Standing exposed amidst the hail of bullets required a supreme kind of restraint, an ability to suppress one’s own instincts for self-preservation long enough to load and fire a musket. Armies of the 18th century relied on a system of drill and discipline in an attempt to create soldiers who would follow orders without question and who could stifle the natural powerful urge to flee.

In Europe, professional armies practiced marching together, and trained in the manual of arms—the set of manipulations that guided a soldier through loading and firing the musket. The goal was to habituate soldiers to perform these routines without thinking, both so that they could fire their volleys in perfect concert and so that they would not stop in the midst of battle and reconsider their commitment to fighting.

The necessity of keeping men in the firing line against powerful and sometimes overwhelming instincts led many military professionals of the era to conclude that to become an effective soldier, a man must first be converted into a kind of automaton.

George Washington’s orders given at “Head Quarters, Cambridge, July 4, 1775” show that he too was concerned about creating a disciplined army:

The Continental Congress having now taken all the Troops of the several Colonies, which have been raised, or which may be hereafter raised for the support and defence of the Liberties of America; into their Pay and Service. They are now the Troops of the UNITED PROVINCES of North America; and it is hoped that all Distinctions of Colonies will be laid aside; so that one and the same Spirit may animate the whole, and the only Contest be, who shall render, on this great and trying occasion, the most essential service to the Great and common cause in which we are all engaged.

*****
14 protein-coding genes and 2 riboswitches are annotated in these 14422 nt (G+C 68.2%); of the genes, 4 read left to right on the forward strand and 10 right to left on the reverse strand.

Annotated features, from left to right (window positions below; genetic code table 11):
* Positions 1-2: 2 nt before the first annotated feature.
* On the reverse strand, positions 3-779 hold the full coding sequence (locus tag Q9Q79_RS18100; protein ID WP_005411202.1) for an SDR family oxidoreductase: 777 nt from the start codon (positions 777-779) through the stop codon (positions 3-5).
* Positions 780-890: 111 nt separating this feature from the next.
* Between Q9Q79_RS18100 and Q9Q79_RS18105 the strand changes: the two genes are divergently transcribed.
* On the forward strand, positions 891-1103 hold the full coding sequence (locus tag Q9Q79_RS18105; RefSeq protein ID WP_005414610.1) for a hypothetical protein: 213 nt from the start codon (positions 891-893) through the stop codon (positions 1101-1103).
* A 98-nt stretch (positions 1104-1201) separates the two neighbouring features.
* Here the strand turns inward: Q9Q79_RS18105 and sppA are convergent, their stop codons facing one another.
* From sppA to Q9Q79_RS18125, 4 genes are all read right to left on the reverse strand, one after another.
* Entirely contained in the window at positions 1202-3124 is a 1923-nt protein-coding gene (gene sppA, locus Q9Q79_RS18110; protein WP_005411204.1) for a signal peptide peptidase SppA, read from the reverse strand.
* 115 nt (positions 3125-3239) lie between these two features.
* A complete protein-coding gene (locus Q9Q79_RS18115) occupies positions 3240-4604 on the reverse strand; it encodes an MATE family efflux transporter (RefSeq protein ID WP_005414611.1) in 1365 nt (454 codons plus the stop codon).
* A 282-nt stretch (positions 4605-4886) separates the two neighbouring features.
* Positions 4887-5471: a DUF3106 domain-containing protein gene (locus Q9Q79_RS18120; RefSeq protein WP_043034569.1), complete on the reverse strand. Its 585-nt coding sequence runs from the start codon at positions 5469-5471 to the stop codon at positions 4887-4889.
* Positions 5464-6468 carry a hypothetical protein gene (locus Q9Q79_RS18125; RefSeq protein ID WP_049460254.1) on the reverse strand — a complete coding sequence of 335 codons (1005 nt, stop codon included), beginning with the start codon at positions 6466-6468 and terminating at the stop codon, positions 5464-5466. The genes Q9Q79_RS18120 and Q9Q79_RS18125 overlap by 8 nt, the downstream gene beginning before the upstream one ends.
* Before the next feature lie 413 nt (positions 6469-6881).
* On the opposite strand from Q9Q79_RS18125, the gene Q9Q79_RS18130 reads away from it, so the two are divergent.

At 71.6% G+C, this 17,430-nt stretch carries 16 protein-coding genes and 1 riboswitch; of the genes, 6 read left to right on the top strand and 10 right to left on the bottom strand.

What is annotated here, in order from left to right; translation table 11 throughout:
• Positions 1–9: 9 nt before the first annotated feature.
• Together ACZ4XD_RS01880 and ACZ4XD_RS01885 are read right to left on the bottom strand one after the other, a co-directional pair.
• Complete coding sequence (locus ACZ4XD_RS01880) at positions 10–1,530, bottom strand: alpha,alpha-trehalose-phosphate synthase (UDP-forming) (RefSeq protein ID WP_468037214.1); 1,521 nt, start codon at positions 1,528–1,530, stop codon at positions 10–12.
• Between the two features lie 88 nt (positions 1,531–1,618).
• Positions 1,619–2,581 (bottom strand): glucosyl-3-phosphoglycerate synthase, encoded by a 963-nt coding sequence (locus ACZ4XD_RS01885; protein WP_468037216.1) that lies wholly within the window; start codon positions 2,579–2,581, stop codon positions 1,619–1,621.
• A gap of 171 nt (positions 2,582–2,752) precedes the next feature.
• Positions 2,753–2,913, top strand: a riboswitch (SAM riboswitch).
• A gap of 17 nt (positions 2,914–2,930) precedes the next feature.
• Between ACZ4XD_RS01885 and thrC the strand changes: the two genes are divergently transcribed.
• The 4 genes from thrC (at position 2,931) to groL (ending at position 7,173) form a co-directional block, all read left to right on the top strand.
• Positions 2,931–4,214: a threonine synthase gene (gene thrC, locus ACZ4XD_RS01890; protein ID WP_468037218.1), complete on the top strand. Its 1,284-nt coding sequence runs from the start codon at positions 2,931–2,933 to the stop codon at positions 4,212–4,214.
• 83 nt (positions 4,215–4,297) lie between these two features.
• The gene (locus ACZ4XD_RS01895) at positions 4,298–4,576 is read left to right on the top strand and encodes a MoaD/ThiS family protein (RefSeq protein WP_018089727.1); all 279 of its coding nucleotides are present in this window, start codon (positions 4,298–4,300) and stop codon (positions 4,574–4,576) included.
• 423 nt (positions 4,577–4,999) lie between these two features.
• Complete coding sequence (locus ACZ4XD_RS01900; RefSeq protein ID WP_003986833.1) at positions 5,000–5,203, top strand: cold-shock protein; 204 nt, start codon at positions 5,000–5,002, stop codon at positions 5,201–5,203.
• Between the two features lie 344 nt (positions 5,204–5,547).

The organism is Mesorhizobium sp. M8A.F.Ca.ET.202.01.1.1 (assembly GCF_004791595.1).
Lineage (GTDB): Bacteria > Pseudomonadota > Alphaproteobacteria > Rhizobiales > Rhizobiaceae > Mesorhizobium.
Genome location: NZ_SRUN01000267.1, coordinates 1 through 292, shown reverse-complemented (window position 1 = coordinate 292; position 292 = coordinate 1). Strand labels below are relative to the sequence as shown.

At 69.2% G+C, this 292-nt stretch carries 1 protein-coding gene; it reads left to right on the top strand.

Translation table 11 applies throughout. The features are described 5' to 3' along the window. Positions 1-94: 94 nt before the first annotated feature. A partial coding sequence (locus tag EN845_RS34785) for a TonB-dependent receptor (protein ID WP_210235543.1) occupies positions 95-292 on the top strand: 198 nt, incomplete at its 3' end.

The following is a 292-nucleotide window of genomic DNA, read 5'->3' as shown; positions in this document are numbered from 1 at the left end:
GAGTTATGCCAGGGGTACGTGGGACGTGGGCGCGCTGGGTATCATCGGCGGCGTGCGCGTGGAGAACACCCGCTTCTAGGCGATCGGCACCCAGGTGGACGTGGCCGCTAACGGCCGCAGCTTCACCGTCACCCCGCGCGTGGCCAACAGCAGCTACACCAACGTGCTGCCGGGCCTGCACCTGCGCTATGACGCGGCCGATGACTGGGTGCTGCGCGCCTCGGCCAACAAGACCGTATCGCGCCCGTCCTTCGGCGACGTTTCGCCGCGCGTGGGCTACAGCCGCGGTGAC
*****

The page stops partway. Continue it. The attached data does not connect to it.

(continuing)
It is required and expected that exact discipline be observed, and due Subordination prevail thro' the whole Army, as a Failure in these most essential points must necessarily produce extreme Hazard, Disorder and Confusion; and end in shameful disappointment and disgrace.

The General most earnestly requires, and expects, a due observance of those articles of war, established for the Government of the army, which forbid profane cursing, swearing and drunkeness; And in like manner requires and expects, of all Officers, and Soldiers, not engaged on actual duty, a punctual attendance on divine Service, to implore the blessings of heaven upon the means used for our safety and defence.


John Fitzpatrick (editor), “George Washington, July 4, 1775, General Orders,” The George Washington Papers at the Library of Congress 1741-1799 (accessed September 6, 2012).


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